Goldberg's colleagues often cite his dedication to his role as professor and mentor to his many graduate students at Scripps.
Goldberg wrote more than 225 scientific articles and many books on marine chemistry and the human impact on the oceans. His books include, Marine Chemistry, published in1974; Strategies for Marine Pollution Monitoring, 1976); The Health of the Oceans, published by UNESCO in 1976; Black Carbon in the Environment, in 1985; and Coastal Zone Space: Prelude to Conflict?, in1994. The Health of the Oceans was considered the definitive statement on marine pollution at the time of its publication and in the book, Goldberg set up the framework for his Mussel Watch Program. With support from the EPA, scientists analyzed mollusks from 100 stations along the American coast collecting data and found them very sensitive to environmental changes. The program was so successful it became international. With Scripps colleagues Robert L. Fisher and Charles Cox, he edited a centennial history of Scripps Institution of Oceanography entitled, Coming of Age: Scripps Institution of Oceanography, in 2003; its chapters are vignettes of 16 world-class scientific pioneers from Scripps' first century.
In 1960 he received a Guggenheim Fellowship and spent a year at the Physikalisches Institut, University of Bern, Switzerland, studying the rates of accumulation of glaciers. In 1970 as a senior NATO fellow at the Institut Royal des Sciences Naturelles de Belgique in Brussels, Belgium, he investigated pollution of the North Sea. In 1988 he was a National Academy of Sciences exchange scholar at the Rudjer Boskovic Institute in Yugoslavia.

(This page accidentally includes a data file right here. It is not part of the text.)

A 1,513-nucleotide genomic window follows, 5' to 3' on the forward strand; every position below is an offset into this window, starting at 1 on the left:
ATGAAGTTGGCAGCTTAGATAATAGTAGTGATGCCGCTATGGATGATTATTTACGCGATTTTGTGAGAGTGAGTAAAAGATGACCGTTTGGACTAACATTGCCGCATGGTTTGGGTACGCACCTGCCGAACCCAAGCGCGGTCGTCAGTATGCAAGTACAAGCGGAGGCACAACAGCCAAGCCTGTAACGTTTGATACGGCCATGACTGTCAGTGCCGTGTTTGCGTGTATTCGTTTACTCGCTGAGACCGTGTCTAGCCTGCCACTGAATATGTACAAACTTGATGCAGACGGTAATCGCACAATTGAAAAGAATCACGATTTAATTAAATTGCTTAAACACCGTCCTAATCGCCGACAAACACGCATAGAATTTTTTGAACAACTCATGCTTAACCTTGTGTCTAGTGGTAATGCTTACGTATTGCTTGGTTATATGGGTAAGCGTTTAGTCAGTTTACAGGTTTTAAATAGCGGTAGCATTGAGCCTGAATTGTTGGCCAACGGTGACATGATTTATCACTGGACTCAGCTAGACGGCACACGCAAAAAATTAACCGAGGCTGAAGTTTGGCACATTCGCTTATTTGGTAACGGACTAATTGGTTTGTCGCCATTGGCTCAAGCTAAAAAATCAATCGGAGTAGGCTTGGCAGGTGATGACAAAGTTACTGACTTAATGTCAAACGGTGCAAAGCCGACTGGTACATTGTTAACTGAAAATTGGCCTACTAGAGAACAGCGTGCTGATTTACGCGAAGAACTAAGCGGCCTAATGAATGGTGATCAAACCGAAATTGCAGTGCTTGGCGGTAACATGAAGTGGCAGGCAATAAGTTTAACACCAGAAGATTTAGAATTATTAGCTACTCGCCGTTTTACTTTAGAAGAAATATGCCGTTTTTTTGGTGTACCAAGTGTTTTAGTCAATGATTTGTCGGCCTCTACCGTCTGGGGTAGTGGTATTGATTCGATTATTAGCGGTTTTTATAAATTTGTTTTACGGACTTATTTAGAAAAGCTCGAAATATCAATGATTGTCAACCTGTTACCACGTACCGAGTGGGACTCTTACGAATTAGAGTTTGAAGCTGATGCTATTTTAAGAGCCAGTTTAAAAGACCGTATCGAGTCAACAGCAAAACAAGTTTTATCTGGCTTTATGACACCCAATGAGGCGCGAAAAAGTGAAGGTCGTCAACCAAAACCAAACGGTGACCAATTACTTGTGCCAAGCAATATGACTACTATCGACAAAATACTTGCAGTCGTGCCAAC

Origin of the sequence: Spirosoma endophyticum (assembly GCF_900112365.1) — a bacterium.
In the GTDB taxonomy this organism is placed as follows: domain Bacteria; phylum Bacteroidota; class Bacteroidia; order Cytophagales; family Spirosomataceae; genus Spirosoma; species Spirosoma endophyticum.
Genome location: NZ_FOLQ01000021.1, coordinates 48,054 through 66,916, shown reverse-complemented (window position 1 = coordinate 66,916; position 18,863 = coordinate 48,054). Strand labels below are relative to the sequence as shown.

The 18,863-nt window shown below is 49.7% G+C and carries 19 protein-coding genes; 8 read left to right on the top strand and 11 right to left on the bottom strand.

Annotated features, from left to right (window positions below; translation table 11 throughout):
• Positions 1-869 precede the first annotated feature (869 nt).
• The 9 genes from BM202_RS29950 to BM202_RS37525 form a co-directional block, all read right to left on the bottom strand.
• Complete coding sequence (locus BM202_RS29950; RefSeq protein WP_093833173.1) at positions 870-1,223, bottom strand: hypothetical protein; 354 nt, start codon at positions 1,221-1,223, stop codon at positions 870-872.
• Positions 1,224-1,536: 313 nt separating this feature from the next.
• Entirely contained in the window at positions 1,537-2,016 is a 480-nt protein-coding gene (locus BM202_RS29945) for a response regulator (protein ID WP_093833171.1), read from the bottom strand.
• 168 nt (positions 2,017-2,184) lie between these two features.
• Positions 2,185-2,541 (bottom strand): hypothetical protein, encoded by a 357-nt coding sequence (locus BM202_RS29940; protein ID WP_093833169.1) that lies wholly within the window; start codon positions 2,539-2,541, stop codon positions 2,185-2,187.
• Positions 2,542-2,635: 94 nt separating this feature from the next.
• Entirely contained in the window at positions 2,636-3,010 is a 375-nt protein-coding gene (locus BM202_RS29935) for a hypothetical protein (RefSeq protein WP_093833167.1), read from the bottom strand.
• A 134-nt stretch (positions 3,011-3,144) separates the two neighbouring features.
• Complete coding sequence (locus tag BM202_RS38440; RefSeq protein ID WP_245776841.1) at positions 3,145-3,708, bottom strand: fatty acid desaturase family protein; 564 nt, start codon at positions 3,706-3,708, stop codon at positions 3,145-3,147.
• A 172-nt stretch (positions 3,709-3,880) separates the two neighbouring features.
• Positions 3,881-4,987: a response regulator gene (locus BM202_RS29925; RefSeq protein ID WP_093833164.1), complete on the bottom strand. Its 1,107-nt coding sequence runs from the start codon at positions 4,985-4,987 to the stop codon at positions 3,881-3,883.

Goldberg received many honors and awards including the initial Bostwick H. Ketchum Award for his leadership in environmental research in coastal and open oceans in 1984. He received the Tyler Prize for Environmental Achievement in 1989 together with Dr. Paul Crutzen, winner of the 1995 Nobel Prize in Chemistry. Goldberg was cited for having "dedicated much of his scientific career to monitoring the effects of and finding solutions to societal insults to the marine environment." During the presentation in Los Angeles, the presenters noted, "scientists and policy makers now have an increased knowledge of the contamination levels of coastal waters in most parts of the world. And the pollution measurements in different laboratories are being made on a comparable basis." In 1999 he was awarded the first-ever Ruth Patrick Award for Environmental Problem Solving in the Aquatic Sciences from the American Society of Limnology and Oceanography for his lifelong scientific research achievements in marine pollution.
Goldberg was a member of the National Academy of Sciences and the American Association for the Advancement of Science.
Goldberg is survived by his wife Kathe Bertine Goldberg, a retired professor of geosciences at San Diego State University, of Olivenhain, Calif.; sister Gloria Kaplan of El Cerrito, Calif., son David of San Diego, Calif.; daughter Wendy Goldberg Newton of Portland, Ore.; daughter Kiri Goldberg Rubin of Phoenix, Ariz.; daughter Beck Goldberg of San Diego, Calif., and three grandchildren, Andy, Elissa, and Sasha. A memorial service will be held at Scripps Institution of Oceanography's Martin Johnson House, 8840 Biological Grade, La Jolla, Calif., on Saturday, March 29, at 2 p.m. The family requests donations to the Scripps Institution of Oceanography Geosciences Research Division, payable to UC Regents, 9500 Gilman Drive, 0210, La Jolla, CA, 92093-0210.